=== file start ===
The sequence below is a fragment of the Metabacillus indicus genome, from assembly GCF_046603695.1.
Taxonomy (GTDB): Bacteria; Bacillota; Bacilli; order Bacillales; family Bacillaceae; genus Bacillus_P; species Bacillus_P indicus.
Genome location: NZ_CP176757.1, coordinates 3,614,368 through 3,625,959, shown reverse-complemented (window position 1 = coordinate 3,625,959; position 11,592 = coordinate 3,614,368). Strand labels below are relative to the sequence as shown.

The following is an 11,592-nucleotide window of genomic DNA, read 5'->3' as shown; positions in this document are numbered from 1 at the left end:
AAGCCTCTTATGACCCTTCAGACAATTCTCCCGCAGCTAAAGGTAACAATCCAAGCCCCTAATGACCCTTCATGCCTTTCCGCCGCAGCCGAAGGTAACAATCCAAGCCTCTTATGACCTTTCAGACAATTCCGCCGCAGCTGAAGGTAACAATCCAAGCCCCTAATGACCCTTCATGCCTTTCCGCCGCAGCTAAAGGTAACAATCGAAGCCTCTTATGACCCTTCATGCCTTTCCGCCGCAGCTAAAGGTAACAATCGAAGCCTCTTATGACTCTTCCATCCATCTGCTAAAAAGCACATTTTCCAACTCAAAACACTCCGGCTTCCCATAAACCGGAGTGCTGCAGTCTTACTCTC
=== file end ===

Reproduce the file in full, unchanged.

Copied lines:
The sequence below is a fragment of the Metabacillus indicus genome, from assembly GCF_046603695.1.
Taxonomy (GTDB): Bacteria; Bacillota; Bacilli; order Bacillales; family Bacillaceae; genus Bacillus_P; species Bacillus_P indicus.
Genome location: NZ_CP176757.1, coordinates 3,614,368 through 3,625,959, shown reverse-complemented (window position 1 = coordinate 3,625,959; position 11,592 = coordinate 3,614,368). Strand labels below are relative to the sequence as shown.

The following is an 11,592-nucleotide window of genomic DNA, read 5'->3' as shown; positions in this document are numbered from 1 at the left end:
AAGCCTCTTATGACCCTTCAGACAATTCTCCCGCAGCTAAAGGTAACAATCCAAGCCCCTAATGACCCTTCATGCCTTTCCGCCGCAGCCGAAGGTAACAATCCAAGCCTCTTATGACCTTTCAGACAATTCCGCCGCAGCTGAAGGTAACAATCCAAGCCCCTAATGACCCTTCATGCCTTTCCGCCGCAGCTAAAGGTAACAATCGAAGCCTCTTATGACCCTTCATGCCTTTCCGCCGCAGCTAAAGGTAACAATCGAAGCCTCTTATGACTCTTCCATCCATCTGCTAAAAAGCACATTTTCCAACTCAAAACACTCCGGCTTCCCATAAACCGGAGTGCTGCAGTCTTACTCTC